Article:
The Tragically Persian

We’ve all heard of the famous Roman sculpture ‘The Dying Gaul.’
How many know about ‘The Dying… Persians?’
Note the distinctive Persian facial mustache, eyes, Iranian cap and pantaloons.

These Roman copies of a figures killed in battle belong with the similar-sized series that includes the ‘Dying Gaul.’  The heads are copied from an original group of figures put up by King Attalos I in Pergamon or Delphi. The originals are dated around 200 BCE. The Persians — traditional imperial overlords of the Athenians were the contemporary rulers of Greek Ionia, conquered under Cyrus the Great in the 5th century BCE. Note the distinctive Persian facial hair, eyes, Iranian caps and pantaloons.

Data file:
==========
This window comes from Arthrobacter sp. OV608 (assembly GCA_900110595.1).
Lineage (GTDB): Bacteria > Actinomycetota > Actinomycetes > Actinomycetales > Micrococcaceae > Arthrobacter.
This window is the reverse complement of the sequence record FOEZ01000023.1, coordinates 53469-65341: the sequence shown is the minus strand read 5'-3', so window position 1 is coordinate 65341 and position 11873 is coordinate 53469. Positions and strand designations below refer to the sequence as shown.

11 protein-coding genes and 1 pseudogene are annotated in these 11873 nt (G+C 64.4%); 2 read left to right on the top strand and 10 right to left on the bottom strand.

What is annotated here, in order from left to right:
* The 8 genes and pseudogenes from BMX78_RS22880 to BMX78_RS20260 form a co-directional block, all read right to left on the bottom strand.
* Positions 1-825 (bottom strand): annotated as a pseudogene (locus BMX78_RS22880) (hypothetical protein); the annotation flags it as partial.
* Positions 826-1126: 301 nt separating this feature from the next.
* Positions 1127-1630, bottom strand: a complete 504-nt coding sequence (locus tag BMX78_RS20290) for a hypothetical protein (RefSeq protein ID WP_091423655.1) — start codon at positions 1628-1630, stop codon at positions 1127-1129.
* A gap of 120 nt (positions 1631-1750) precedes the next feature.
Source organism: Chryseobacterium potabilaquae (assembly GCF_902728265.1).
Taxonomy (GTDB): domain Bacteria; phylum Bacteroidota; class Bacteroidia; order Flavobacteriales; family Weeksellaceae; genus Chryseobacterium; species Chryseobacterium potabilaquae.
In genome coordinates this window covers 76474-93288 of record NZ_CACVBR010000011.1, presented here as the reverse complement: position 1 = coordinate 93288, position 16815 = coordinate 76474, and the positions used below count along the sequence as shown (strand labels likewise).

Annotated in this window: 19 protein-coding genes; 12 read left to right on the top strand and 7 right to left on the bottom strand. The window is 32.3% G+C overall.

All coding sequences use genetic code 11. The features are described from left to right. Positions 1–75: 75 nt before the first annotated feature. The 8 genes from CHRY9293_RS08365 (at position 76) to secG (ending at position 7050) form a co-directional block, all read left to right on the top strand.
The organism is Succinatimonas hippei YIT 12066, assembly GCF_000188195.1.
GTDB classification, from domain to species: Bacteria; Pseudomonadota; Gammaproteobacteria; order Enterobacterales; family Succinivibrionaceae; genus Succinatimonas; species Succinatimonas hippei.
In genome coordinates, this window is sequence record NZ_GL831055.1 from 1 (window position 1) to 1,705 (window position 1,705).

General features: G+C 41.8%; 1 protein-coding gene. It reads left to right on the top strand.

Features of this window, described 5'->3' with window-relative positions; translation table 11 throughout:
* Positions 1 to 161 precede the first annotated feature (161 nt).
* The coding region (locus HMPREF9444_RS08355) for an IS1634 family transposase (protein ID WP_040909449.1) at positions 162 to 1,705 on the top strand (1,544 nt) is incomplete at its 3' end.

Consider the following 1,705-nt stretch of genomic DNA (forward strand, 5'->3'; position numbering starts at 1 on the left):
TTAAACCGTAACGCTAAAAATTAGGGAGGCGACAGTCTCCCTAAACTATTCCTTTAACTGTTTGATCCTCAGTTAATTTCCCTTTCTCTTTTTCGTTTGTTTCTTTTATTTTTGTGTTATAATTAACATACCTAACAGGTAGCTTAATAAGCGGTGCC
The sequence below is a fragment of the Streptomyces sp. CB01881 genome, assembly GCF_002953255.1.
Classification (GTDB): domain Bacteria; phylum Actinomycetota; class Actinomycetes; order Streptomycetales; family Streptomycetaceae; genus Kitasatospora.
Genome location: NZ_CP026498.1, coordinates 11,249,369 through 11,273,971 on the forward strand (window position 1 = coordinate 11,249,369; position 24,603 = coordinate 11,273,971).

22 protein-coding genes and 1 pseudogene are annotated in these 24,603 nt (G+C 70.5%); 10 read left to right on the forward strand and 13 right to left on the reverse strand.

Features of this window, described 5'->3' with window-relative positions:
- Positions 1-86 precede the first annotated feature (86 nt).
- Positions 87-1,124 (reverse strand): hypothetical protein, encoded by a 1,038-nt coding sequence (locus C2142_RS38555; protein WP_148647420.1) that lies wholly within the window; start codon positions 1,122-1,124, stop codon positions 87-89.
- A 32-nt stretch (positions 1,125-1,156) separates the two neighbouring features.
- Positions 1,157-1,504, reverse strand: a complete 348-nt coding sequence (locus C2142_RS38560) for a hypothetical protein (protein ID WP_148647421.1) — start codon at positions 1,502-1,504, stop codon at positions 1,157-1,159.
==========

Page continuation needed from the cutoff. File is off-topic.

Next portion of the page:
[Museum of Classical Archaeology, Marble Dying Persian, 2nd cent. A.D. Roman copy of 2nd cent B.C. Greek bronze Athena Parthenos, from the Temple of Athena at Pergamon, A marble head depicting a Dying Persian. 2nd century CE Roman copy of a Greek 3rd century BCE original. From the Domus Tiberiana, Rome.
(Forum Museum, Rome)]
Original: c.200 BCE
Found on the Palatine Hill, Rome, in 1867

Marble sculpture depicting a dying Persian warrior. Hellenistic Civilisation, 4th-1st century BC. Naples, Museo Archeologico Nazionale

A. Darius Kamali

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